But this summer, oh how has the melody changed Above-ground pools are now at the top of everyone’s wish-list – and they’re sold out everywhere.
“Were people really that desperate?” interviewed a May 2020 article in the New York Times about the ultra rich suddenly looking for above-ground pools when summer plans dried up. “An above-ground pool in Westport is like a bag of SunChips on a table at Per Se.”
Aside from the unnecessary scrutiny of delicious SunChips, this tone reflects one of the main reasons why above-ground pools have been looked down on by so-called flavor makers: the laws of supply and demand, exclusivity and trend. If everyone can have it, we don’t want it. But if we can’t have it, it’s worth it, the skewed logic seems to go, whether it’s a summer swimming hole or the latest expensive capsule wardrobe. The design, design, and overall function of the above-ground pool hasn’t changed between last summer and this summer – aside from a filter upgrade by a company or two – but now that the resource is scarce, it’s in vogue.
The first above-ground pool was manufactured in 1907 for the Racquet Club of Philadelphia and designed by the well-known bridge builders Roebling & Sons Co. (Even today, you can see similarities between the belt-like metal ring that holds above-ground pools and the steel bridges that connect them in cities – only one version feeds in water and the other rises above it.) By 1947, above-ground pool kits for the city flooded Mass market on artificial turf lawns, when after the Second World War the “me-time” increased for the middle class, parents and their children. Soon, above-ground pools were as common as trampolines, and in 1978 there were at least 150,000 above-ground pools on Long Island alone, according to a 1978 Times feature.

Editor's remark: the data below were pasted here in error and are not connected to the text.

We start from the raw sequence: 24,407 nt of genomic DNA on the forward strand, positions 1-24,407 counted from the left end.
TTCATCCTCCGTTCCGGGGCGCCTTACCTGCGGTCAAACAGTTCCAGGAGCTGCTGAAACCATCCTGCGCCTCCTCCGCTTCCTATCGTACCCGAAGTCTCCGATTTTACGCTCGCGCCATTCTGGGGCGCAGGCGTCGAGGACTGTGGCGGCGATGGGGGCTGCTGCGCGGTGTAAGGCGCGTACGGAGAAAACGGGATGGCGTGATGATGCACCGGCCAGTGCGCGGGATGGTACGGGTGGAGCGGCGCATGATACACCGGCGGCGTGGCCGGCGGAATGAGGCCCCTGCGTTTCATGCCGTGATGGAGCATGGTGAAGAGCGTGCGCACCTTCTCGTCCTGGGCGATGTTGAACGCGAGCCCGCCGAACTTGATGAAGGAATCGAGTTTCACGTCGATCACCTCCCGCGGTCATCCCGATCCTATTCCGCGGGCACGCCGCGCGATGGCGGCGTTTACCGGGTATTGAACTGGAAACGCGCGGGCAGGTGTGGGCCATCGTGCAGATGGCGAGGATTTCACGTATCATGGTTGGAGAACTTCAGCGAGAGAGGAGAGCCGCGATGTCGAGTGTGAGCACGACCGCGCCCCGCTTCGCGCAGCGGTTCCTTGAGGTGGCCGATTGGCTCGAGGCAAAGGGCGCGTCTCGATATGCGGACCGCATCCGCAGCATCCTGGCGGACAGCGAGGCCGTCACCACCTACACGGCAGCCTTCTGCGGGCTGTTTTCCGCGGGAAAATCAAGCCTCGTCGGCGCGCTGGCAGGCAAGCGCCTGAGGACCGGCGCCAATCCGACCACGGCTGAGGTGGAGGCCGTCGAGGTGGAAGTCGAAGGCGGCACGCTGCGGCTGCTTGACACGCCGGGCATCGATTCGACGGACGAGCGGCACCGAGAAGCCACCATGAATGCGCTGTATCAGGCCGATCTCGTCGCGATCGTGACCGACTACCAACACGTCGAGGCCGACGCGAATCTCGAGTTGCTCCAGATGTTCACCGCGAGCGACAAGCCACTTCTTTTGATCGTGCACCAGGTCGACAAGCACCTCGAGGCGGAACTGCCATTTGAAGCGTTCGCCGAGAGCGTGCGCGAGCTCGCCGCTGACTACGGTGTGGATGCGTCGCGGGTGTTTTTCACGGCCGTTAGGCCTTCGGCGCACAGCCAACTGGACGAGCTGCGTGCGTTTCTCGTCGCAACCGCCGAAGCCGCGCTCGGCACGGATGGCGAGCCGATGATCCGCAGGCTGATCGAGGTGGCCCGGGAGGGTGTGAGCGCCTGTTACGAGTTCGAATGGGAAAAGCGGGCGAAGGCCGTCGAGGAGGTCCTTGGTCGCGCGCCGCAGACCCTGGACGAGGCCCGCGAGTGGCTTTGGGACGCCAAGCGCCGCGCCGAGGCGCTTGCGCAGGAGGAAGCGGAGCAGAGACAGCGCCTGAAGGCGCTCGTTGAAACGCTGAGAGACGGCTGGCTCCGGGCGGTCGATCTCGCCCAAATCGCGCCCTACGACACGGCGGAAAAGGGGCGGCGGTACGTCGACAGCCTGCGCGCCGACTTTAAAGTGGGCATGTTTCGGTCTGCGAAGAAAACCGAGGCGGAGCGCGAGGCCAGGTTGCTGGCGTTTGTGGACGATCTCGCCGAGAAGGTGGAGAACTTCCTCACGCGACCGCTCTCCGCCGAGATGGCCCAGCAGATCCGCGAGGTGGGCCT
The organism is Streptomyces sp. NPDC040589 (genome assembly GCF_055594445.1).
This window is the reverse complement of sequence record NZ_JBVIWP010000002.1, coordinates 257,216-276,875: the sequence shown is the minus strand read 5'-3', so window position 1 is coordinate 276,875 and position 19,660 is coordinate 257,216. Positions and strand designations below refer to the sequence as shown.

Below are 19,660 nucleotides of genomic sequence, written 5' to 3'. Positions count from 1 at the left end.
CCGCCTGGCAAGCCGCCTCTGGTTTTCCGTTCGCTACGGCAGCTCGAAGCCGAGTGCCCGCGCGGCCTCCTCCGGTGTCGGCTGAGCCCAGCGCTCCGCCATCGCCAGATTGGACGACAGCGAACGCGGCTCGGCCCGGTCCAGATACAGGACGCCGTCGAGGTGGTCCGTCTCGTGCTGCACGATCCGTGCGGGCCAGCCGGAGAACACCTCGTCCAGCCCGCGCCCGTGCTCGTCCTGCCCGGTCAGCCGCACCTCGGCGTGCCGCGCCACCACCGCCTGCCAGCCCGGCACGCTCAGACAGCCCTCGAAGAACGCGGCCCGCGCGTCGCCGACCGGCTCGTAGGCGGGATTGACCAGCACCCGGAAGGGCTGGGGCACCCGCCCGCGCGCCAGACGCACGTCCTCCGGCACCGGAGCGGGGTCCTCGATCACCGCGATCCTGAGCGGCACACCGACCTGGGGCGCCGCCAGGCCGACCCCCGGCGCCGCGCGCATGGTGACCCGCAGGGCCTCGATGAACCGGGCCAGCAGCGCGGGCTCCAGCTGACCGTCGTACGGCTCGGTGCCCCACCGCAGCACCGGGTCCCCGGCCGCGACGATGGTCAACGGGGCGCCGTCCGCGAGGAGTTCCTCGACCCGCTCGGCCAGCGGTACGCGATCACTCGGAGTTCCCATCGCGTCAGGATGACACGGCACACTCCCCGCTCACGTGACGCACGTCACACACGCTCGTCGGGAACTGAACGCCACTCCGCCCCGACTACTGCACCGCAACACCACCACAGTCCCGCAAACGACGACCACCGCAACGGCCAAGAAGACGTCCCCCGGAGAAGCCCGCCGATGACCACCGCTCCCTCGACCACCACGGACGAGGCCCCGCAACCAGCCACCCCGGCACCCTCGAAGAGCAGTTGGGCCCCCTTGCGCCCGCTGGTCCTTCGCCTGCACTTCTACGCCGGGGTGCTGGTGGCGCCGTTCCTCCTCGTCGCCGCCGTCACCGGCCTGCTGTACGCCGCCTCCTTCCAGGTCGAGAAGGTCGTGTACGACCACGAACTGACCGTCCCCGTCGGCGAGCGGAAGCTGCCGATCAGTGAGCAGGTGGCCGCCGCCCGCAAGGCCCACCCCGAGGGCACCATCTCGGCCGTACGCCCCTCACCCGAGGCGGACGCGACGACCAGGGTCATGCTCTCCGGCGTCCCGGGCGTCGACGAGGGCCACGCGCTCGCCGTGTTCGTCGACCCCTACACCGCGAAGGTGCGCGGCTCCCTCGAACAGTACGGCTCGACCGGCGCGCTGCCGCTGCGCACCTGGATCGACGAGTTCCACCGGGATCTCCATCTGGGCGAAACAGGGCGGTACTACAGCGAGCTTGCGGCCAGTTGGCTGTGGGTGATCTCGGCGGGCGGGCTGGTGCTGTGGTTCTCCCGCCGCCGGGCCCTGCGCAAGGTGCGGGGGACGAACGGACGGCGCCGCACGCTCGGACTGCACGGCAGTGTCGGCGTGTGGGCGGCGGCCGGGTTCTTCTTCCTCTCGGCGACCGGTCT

Then and now, above-ground pools leave plenty of room for decorative DIY adjustments as owners often swap out their pools to either stand out or blend in with their garden. I’ve seen dozens of above-ground pools surrounded by tropical potted plants (classic vacation vibe), sponge-painted wooden grids encircling the perimeter of a pool (shabby chic style), and even the sides of a pool that happened to be painted by kids ( Summer camp) luxury). Others opt for custom-made decks around their above-ground pools, creating a faux-in-ground feel. (I know a former local firefighter who recently quit his job to make this type of custom-fit deck all day.)